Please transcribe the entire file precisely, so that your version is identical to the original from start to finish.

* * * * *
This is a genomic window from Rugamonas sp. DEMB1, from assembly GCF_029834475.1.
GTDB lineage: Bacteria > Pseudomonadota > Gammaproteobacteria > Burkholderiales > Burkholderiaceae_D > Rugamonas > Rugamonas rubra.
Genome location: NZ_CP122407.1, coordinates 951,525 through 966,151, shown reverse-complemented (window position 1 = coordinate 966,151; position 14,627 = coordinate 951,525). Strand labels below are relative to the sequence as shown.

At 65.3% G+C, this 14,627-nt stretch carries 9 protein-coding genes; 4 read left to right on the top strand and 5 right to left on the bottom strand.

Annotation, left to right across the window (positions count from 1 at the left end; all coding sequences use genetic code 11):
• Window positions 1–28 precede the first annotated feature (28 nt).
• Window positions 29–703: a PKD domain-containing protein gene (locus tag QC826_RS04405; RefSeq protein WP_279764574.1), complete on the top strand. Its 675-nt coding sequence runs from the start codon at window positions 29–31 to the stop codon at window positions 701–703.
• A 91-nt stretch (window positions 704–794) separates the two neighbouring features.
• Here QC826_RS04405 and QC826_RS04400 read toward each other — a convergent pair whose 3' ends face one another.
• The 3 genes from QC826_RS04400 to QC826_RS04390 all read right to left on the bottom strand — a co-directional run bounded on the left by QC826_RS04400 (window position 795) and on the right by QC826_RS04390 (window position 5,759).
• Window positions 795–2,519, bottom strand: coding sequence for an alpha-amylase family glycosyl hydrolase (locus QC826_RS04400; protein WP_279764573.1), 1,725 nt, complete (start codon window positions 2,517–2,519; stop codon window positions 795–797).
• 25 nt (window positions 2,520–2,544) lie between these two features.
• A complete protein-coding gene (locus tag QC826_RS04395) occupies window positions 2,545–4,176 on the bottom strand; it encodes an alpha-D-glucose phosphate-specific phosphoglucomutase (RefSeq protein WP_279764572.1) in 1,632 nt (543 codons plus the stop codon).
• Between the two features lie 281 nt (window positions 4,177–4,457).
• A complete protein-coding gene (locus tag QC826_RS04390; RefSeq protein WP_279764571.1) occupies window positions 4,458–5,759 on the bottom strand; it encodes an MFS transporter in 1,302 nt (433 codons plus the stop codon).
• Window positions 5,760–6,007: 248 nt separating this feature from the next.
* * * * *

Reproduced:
This is a genomic window from Rugamonas sp. DEMB1, from assembly GCF_029834475.1.
GTDB lineage: Bacteria > Pseudomonadota > Gammaproteobacteria > Burkholderiales > Burkholderiaceae_D > Rugamonas > Rugamonas rubra.
Genome location: NZ_CP122407.1, coordinates 951,525 through 966,151, shown reverse-complemented (window position 1 = coordinate 966,151; position 14,627 = coordinate 951,525). Strand labels below are relative to the sequence as shown.

At 65.3% G+C, this 14,627-nt stretch carries 9 protein-coding genes; 4 read left to right on the top strand and 5 right to left on the bottom strand.

Annotation, left to right across the window (positions count from 1 at the left end; all coding sequences use genetic code 11):
• Window positions 1–28 precede the first annotated feature (28 nt).
• Window positions 29–703: a PKD domain-containing protein gene (locus tag QC826_RS04405; RefSeq protein WP_279764574.1), complete on the top strand. Its 675-nt coding sequence runs from the start codon at window positions 29–31 to the stop codon at window positions 701–703.
• A 91-nt stretch (window positions 704–794) separates the two neighbouring features.
• Here QC826_RS04405 and QC826_RS04400 read toward each other — a convergent pair whose 3' ends face one another.
• The 3 genes from QC826_RS04400 to QC826_RS04390 all read right to left on the bottom strand — a co-directional run bounded on the left by QC826_RS04400 (window position 795) and on the right by QC826_RS04390 (window position 5,759).
• Window positions 795–2,519, bottom strand: coding sequence for an alpha-amylase family glycosyl hydrolase (locus QC826_RS04400; protein WP_279764573.1), 1,725 nt, complete (start codon window positions 2,517–2,519; stop codon window positions 795–797).
• 25 nt (window positions 2,520–2,544) lie between these two features.
• A complete protein-coding gene (locus tag QC826_RS04395) occupies window positions 2,545–4,176 on the bottom strand; it encodes an alpha-D-glucose phosphate-specific phosphoglucomutase (RefSeq protein WP_279764572.1) in 1,632 nt (543 codons plus the stop codon).
• Between the two features lie 281 nt (window positions 4,177–4,457).
• A complete protein-coding gene (locus tag QC826_RS04390; RefSeq protein WP_279764571.1) occupies window positions 4,458–5,759 on the bottom strand; it encodes an MFS transporter in 1,302 nt (433 codons plus the stop codon).
• Window positions 5,760–6,007: 248 nt separating this feature from the next.